“Every patient, every person, must have a comprehensive personal care plan that addresses the whole person. That includes all of their problems and concerns and resources and fears and experiences and, essentially, incorporates into that those factors such that you've got a coherent plan for health…that makes use of all of that. So that if there are mental diagnoses, if there are chronic diseases, if there are acute problems, prevention needs, all of those are understood in the context of each other; a whole person plan of care.”

                   – Frank DeGruy, M.D., NIAC Chair                       

Mental Health Forum and Town Hall Meeting - AHRQ 2011 Annual Conference

Integrated behavioral health uses a patient-centered, whole-person approach. Patients and family members are partners in making decisions about their health care. The practice has a system in place for providers to develop a care plan with a patient, share it with the care team that includes medical and behavioral health clinicians who treat the patient, and follow up with the patient to track his or her progress.

Evidence shows that patients bring their behavioral health needs with them to the primary care setting. Primary care providers are often the first to see signs of behavioral health issues. Integrated behavioral health allows patients to start addressing those issues in a place where they already have relationships and feel comfortable.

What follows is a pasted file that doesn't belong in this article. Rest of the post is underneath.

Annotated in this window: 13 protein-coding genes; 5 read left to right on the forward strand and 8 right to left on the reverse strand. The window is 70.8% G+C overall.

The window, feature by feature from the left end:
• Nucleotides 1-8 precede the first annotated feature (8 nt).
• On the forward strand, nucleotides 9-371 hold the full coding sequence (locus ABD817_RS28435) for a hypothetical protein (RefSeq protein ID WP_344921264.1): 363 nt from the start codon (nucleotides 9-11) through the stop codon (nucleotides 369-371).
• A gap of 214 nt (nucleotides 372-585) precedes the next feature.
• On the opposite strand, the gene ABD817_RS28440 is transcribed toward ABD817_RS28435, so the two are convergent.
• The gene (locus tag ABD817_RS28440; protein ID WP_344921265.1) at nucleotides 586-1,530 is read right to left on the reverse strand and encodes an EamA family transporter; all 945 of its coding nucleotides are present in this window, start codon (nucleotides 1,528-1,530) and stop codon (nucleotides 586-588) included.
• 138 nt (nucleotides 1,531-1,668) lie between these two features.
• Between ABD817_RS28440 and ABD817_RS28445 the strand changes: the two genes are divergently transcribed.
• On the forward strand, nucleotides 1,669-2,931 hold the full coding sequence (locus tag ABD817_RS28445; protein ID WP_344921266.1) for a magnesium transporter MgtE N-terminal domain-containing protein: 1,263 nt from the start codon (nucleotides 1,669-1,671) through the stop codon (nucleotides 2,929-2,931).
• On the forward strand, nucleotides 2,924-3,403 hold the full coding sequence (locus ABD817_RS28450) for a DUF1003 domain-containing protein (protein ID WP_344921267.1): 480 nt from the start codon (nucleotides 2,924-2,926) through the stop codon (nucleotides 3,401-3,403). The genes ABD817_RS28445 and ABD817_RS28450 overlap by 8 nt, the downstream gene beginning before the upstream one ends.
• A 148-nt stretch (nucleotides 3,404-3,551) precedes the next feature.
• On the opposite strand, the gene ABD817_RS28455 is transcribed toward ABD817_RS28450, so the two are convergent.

A growing body of research shows how far reaching the benefits of integrated behavioral health can be on the patient experience. Here are some ways patients can benefit:

  • Patients with chronic health conditions are more likely to have behavioral health concerns, too. They often don’t improve until the behavioral health concerns are addressed.
  • Patients like the convenience of “one-stop shopping.” Whether their problem is emotional or physical or both, there is no wrong door.
  • Many patients referred to other places for behavioral health treatment do not follow up.
  • When mental health and substance use disorders are addressed, work-related productivity improves.
  • Treatment-seeking behaviors vary across races and ethnicities, as members of many culturally and linguistically diverse communities are unlikely to receive or seek behavioral health services. Integrated behavioral health may allow clinicians to provide services to an audience that otherwise would go underserved.

With regard to the patient, an integrated behavioral health practice should work toward:

  • Patient-centered care. A patient’s experience of transparency, individualization, recognition, respect, dignity, and choice in all aspects of health care.
  • Whole-person care. Care that is patient centered and addresses the full range of a patient’s medical and behavioral health needs, culture, values, and preferences. It helps patients become active participants in their own health care.
  • Coordinated care. Organization of patient care activities and information exchange between the patient and the provider, or among the patient and a broader care team.